2
O
5
, the final
tantalum etching step does not introduce any roughness in the remaining Ta
2
O
5
waveguide
layer.
Ridge waveguides can also be fabricated by a slight modification in the above process.
That is, a Ta layer deposited on the SiO
2
buffer layer is fully oxidized first to form a Ta
2
O
5
slab layer. Then, a second layer of Ta is deposited on the Ta
2
O
5
slab and selectively oxidized,
similar to the steps of Fig. 1, to form a ridge waveguide.
Figure 2 shows scanning electron microscope (SEM) images of cleaved facets of the
fabricated ridge and channel waveguides. In the ridge waveguide case (Fig. 2(a)), the
waveguide is formed into a trapezoidal shape with a base of about 1 µm. In the channel
waveguide case (Fig. 2(b)), however, the resulting waveguide is dome-shaped. It appears that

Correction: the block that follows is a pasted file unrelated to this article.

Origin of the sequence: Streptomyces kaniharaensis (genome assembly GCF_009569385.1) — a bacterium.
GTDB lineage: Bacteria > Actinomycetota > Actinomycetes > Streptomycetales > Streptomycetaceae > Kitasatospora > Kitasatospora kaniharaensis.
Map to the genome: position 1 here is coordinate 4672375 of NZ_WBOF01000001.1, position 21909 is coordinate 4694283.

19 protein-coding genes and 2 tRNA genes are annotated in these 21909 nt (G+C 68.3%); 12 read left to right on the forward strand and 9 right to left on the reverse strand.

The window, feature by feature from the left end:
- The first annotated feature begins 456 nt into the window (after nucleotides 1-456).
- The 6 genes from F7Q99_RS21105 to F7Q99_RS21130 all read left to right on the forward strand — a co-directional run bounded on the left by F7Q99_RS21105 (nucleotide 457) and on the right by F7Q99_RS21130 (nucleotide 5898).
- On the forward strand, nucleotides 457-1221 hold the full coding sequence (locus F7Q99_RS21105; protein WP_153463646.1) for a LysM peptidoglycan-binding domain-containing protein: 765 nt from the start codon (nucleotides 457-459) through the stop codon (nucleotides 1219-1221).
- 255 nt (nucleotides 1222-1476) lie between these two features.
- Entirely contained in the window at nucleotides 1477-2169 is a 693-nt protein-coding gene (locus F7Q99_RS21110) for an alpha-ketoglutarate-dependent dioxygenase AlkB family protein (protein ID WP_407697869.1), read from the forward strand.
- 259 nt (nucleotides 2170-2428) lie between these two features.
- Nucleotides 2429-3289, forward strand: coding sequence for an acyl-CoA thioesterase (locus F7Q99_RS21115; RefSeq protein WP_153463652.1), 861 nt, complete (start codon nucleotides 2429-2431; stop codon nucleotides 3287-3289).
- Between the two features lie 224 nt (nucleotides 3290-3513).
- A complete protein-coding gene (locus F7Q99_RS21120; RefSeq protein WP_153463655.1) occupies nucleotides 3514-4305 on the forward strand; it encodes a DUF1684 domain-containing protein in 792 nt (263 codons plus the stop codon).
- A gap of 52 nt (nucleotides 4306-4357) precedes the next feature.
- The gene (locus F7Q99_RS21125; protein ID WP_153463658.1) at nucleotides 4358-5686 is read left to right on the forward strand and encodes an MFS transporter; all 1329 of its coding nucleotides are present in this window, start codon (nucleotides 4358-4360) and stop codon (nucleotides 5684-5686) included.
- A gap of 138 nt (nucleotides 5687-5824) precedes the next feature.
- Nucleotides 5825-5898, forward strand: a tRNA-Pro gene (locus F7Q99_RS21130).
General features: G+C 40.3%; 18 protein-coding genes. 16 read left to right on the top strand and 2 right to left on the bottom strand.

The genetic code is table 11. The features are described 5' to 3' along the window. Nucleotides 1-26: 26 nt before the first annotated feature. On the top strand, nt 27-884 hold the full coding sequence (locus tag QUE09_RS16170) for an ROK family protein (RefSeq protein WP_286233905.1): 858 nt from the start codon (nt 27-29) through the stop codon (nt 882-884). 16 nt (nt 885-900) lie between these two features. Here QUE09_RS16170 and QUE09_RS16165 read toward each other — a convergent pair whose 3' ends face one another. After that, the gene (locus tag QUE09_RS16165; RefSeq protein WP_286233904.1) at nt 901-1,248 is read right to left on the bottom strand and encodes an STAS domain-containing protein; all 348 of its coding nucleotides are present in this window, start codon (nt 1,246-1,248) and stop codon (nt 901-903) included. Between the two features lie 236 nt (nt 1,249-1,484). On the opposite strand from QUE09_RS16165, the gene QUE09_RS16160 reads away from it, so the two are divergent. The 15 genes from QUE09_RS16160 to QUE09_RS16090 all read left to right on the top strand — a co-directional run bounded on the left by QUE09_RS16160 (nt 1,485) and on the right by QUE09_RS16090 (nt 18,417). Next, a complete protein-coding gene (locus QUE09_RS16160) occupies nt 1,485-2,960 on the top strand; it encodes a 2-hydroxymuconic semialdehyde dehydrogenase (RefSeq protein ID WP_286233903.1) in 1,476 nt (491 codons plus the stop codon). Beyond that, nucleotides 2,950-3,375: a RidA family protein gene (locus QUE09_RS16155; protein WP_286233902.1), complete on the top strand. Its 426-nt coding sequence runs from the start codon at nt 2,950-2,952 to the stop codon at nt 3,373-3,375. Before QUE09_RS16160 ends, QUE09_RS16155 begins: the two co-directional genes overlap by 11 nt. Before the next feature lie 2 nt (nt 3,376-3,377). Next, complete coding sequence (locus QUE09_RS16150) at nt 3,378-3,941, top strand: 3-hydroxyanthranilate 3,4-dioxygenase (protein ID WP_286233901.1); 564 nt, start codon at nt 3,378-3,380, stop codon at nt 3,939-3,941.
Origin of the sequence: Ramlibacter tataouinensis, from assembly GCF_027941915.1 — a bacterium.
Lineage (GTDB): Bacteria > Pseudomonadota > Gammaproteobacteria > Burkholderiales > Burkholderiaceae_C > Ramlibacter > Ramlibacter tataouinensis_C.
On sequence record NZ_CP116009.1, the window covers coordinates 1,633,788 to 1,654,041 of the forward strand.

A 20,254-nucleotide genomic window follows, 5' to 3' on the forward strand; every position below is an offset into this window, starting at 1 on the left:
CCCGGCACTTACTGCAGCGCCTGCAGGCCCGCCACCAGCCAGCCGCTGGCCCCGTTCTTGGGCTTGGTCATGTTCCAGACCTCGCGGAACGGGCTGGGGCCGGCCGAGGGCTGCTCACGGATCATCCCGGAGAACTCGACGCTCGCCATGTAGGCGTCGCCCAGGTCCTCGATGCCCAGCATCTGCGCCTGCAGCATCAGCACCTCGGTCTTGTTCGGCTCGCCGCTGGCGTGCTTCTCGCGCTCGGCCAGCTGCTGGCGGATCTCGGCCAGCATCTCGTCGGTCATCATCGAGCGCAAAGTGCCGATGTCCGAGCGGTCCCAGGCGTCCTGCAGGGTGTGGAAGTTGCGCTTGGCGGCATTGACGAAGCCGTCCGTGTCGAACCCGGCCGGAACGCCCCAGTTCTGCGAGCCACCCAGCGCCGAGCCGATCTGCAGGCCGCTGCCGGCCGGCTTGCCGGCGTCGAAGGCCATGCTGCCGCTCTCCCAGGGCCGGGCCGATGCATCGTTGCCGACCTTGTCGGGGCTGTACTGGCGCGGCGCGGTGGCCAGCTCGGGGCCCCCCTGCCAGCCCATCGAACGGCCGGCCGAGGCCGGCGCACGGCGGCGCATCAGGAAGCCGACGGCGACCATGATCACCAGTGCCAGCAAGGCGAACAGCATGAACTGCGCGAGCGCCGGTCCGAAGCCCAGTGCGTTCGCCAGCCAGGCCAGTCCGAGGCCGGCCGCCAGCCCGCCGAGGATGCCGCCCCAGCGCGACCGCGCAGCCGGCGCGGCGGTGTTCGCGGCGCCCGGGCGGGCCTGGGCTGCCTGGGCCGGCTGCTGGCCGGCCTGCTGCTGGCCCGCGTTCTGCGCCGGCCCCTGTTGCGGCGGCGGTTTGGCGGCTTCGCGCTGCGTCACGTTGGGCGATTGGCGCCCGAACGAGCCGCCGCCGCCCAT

the underlying layer (Ta
2
O
5
and SiO
2
in Figs. 2(a) and 2(b), respectively) can profoundly
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Received 16 Jan 2013; revised 25 Feb 2013; accepted 28 Feb 2013; published 13 Mar 2013
(C) 2013 OSA
25 March 2013 / Vol. 21, No. 6 / OPTICS EXPRESS 6969
Fig. 2. The SEM cross-section images of the fabricated devices: (a) ridge and (b) channel
waveguides.
influence the oxidation process and the shape of the resulting waveguide. The difference can
be attributed to the much higher diffusion constant of oxygen in Ta
2
O
5
than SiO
2
.
Propagation losses of <10 dB/cm from such straight ridge waveguide, with different base
widths ranging from 600 to 1200 nm, were measured using the Fabry-Perot (FP) technique
for the ridge waveguides. Negligible sensitivity of FP fringes and transmitted power for
waveguides with various widths suggests that the modest loss is not related to sidewall
scattering. As follows, channel waveguides as well as ridge and channel microring resonators